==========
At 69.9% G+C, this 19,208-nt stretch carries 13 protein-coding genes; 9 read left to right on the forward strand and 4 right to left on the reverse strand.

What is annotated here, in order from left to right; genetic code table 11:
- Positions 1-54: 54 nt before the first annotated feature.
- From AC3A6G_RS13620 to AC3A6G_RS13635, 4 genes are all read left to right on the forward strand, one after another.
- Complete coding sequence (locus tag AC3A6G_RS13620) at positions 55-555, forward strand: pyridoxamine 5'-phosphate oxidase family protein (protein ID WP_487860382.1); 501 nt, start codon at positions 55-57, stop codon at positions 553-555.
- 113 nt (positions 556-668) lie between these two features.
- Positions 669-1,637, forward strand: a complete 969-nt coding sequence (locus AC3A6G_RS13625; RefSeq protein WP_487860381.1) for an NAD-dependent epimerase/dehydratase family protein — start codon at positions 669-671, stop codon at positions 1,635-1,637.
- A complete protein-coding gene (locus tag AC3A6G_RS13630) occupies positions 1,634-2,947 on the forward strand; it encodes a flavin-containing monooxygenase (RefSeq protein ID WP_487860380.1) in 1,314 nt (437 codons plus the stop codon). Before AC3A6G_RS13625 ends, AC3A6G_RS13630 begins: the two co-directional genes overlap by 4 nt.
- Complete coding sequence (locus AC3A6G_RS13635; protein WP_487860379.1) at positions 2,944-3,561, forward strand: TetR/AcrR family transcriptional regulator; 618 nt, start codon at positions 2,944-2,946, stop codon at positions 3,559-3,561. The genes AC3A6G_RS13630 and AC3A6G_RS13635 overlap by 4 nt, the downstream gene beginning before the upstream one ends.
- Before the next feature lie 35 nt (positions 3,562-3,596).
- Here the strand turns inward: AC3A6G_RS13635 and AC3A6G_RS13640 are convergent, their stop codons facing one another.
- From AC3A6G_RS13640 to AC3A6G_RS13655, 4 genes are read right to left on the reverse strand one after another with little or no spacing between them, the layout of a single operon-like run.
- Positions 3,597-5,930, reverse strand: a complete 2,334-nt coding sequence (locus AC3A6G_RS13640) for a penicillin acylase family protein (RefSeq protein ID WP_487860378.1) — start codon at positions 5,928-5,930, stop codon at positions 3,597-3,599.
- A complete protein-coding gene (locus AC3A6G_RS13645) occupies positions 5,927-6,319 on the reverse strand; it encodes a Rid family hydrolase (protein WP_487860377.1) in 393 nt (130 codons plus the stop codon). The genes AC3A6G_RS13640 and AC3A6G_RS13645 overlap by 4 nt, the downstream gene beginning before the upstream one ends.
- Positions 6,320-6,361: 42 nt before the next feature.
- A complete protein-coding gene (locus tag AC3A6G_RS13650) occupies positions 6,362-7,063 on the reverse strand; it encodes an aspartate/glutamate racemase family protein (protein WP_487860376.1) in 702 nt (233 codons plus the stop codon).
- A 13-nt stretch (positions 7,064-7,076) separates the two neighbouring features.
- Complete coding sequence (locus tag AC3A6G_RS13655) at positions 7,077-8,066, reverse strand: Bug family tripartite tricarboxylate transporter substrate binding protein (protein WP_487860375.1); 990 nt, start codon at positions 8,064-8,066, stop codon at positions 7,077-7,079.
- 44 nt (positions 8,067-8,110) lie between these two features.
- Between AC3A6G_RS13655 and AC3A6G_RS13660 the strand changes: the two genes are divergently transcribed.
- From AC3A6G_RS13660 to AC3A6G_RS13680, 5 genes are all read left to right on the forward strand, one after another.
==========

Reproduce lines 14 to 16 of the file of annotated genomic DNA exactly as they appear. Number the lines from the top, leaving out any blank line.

- A complete protein-coding gene (locus AC3A6G_RS13645) occupies positions 5,927-6,319 on the reverse strand; it encodes a Rid family hydrolase (protein WP_487860377.1) in 393 nt (130 codons plus the stop codon). The genes AC3A6G_RS13640 and AC3A6G_RS13645 overlap by 4 nt, the downstream gene beginning before the upstream one ends.
- Positions 6,320-6,361: 42 nt before the next feature.
- A complete protein-coding gene (locus tag AC3A6G_RS13650) occupies positions 6,362-7,063 on the reverse strand; it encodes an aspartate/glutamate racemase family protein (protein WP_487860376.1) in 702 nt (233 codons plus the stop codon).